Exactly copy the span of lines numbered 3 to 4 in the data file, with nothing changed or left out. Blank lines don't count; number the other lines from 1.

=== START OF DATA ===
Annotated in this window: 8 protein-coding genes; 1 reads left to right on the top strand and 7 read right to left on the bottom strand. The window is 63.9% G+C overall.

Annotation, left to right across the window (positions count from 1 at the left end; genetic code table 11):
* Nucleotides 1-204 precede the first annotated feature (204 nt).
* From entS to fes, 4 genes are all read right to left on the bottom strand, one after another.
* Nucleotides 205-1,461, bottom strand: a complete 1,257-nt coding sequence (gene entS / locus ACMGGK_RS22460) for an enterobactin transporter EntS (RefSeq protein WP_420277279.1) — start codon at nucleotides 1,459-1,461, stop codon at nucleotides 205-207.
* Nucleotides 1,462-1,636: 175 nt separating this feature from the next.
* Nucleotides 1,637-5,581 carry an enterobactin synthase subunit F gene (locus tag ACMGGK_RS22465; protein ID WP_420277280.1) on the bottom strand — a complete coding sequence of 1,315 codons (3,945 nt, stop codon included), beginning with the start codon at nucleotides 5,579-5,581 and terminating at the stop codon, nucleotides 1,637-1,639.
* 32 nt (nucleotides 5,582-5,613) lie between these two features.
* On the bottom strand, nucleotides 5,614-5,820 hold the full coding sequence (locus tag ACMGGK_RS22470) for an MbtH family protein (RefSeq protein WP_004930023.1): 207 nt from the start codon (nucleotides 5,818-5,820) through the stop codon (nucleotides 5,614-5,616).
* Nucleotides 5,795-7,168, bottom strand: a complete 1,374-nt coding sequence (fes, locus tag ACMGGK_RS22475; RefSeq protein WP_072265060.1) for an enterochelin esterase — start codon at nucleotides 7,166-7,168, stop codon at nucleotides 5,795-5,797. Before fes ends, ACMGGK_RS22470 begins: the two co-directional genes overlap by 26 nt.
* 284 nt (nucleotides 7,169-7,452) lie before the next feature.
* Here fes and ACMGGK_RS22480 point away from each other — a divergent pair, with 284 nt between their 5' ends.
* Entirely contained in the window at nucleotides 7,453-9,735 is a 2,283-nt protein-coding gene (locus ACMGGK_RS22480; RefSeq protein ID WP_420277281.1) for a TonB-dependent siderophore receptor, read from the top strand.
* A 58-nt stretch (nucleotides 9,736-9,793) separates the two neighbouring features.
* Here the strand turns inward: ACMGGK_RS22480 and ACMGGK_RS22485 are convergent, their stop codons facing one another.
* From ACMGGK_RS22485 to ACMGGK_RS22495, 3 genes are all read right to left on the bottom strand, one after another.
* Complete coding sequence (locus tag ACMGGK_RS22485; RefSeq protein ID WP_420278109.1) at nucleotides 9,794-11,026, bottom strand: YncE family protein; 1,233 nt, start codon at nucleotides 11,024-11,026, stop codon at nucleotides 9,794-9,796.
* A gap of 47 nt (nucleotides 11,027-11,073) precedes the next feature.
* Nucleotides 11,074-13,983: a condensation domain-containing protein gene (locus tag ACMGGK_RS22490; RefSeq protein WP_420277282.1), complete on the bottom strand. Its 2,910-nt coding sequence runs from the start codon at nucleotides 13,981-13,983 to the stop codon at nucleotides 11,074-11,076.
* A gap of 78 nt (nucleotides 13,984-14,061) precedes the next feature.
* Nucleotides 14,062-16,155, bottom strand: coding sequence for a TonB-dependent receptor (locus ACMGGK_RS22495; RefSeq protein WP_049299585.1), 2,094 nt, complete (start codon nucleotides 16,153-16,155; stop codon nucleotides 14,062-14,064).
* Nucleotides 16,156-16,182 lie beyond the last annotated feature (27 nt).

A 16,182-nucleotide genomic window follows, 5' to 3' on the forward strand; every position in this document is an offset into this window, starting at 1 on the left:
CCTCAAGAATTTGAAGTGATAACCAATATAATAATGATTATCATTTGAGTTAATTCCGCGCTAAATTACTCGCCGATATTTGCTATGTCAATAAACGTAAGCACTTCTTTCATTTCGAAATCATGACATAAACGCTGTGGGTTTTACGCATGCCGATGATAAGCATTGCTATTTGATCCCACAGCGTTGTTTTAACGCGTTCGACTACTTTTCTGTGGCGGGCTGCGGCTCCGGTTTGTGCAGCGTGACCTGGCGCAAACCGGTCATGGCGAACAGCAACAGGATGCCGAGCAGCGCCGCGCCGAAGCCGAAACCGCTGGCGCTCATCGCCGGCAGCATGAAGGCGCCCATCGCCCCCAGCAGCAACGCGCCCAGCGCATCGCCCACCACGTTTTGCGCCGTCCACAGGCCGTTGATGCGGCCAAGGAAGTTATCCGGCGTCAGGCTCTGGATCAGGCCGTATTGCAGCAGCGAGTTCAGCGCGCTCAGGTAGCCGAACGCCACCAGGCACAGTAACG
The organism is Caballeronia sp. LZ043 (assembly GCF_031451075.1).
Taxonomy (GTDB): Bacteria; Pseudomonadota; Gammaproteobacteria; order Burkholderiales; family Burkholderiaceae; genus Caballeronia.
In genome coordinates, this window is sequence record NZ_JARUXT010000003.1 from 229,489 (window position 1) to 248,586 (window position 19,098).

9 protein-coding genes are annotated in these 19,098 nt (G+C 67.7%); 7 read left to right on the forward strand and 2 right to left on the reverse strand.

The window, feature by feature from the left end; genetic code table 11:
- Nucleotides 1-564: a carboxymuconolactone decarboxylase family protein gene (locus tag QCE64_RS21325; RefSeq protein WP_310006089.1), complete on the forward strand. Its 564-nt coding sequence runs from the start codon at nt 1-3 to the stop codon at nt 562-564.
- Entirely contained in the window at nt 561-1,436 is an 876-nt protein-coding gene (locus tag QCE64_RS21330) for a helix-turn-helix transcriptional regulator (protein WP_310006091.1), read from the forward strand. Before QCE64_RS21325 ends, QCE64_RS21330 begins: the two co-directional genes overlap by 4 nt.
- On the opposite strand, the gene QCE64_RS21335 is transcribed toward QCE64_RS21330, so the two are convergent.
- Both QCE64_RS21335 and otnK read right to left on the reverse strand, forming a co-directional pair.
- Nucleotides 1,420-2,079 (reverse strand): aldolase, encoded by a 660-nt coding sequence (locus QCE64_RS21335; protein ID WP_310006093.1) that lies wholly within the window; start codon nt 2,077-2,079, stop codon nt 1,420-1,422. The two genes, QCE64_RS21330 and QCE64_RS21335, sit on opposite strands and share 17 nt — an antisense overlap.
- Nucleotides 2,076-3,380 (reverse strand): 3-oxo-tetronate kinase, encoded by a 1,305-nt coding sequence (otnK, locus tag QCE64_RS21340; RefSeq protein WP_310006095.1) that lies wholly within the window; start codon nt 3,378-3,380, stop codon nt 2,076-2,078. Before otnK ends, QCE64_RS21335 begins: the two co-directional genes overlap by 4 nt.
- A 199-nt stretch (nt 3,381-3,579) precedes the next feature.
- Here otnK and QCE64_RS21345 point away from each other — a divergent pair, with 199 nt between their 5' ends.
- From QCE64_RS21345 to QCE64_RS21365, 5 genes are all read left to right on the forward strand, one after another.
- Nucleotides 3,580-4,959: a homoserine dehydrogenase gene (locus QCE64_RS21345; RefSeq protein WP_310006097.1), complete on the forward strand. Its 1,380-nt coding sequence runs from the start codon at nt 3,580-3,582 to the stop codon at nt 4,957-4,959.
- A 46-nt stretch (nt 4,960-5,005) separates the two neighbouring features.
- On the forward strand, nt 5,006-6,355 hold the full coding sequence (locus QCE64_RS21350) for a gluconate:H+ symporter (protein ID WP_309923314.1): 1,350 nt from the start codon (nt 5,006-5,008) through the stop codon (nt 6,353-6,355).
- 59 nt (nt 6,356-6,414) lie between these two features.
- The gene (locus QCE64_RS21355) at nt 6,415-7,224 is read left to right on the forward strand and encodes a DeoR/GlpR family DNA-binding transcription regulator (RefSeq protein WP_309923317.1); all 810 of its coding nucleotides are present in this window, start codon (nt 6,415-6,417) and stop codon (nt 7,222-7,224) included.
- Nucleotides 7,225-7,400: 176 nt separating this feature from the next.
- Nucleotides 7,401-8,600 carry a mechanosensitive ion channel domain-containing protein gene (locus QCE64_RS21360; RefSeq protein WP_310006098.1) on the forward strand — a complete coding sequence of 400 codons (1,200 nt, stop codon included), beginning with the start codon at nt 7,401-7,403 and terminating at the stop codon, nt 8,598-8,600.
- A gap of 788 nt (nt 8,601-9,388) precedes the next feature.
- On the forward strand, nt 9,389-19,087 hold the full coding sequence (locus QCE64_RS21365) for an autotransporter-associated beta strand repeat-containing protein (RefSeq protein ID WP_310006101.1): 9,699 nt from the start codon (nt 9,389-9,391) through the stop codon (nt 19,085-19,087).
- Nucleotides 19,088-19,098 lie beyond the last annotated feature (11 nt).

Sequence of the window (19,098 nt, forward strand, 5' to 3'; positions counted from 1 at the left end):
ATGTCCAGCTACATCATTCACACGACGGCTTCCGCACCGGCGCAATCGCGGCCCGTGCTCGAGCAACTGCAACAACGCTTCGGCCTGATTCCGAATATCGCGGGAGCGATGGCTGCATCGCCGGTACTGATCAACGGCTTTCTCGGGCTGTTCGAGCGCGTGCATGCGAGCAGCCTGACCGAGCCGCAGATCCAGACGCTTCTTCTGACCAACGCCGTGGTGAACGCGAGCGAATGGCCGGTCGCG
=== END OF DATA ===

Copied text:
* Nucleotides 1-204 precede the first annotated feature (204 nt).
* From entS to fes, 4 genes are all read right to left on the bottom strand, one after another.